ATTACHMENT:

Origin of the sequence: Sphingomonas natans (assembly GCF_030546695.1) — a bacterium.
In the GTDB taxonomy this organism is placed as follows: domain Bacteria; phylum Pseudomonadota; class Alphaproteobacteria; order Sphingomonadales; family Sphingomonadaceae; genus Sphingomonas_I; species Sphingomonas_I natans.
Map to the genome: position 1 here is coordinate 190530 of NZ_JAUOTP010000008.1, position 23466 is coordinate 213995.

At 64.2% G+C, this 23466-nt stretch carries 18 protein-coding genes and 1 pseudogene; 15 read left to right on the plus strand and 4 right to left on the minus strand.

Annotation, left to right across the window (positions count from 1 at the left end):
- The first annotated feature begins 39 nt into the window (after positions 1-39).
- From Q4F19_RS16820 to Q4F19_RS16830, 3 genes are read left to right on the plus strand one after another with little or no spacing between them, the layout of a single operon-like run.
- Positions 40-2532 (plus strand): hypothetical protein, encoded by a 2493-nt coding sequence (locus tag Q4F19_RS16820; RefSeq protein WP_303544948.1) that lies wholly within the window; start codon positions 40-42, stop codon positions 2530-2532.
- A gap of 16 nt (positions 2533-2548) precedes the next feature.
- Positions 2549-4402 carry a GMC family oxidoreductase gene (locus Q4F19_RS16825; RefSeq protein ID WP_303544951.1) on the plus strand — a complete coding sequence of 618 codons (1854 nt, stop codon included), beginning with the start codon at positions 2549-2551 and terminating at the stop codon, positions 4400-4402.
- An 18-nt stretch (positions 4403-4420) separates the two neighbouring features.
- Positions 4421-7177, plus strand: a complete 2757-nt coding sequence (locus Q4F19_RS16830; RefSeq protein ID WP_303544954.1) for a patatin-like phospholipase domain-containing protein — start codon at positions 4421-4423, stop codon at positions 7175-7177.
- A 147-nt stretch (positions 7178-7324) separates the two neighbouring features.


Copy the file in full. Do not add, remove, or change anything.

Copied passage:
Origin of the sequence: Sphingomonas natans (assembly GCF_030546695.1) — a bacterium.
In the GTDB taxonomy this organism is placed as follows: domain Bacteria; phylum Pseudomonadota; class Alphaproteobacteria; order Sphingomonadales; family Sphingomonadaceae; genus Sphingomonas_I; species Sphingomonas_I natans.
Map to the genome: position 1 here is coordinate 190530 of NZ_JAUOTP010000008.1, position 23466 is coordinate 213995.

At 64.2% G+C, this 23466-nt stretch carries 18 protein-coding genes and 1 pseudogene; 15 read left to right on the plus strand and 4 right to left on the minus strand.

Annotation, left to right across the window (positions count from 1 at the left end):
- The first annotated feature begins 39 nt into the window (after positions 1-39).
- From Q4F19_RS16820 to Q4F19_RS16830, 3 genes are read left to right on the plus strand one after another with little or no spacing between them, the layout of a single operon-like run.
- Positions 40-2532 (plus strand): hypothetical protein, encoded by a 2493-nt coding sequence (locus tag Q4F19_RS16820; RefSeq protein WP_303544948.1) that lies wholly within the window; start codon positions 40-42, stop codon positions 2530-2532.
- A gap of 16 nt (positions 2533-2548) precedes the next feature.
- Positions 2549-4402 carry a GMC family oxidoreductase gene (locus Q4F19_RS16825; RefSeq protein ID WP_303544951.1) on the plus strand — a complete coding sequence of 618 codons (1854 nt, stop codon included), beginning with the start codon at positions 2549-2551 and terminating at the stop codon, positions 4400-4402.
- An 18-nt stretch (positions 4403-4420) separates the two neighbouring features.
- Positions 4421-7177, plus strand: a complete 2757-nt coding sequence (locus Q4F19_RS16830; RefSeq protein ID WP_303544954.1) for a patatin-like phospholipase domain-containing protein — start codon at positions 4421-4423, stop codon at positions 7175-7177.
- A 147-nt stretch (positions 7178-7324) separates the two neighbouring features.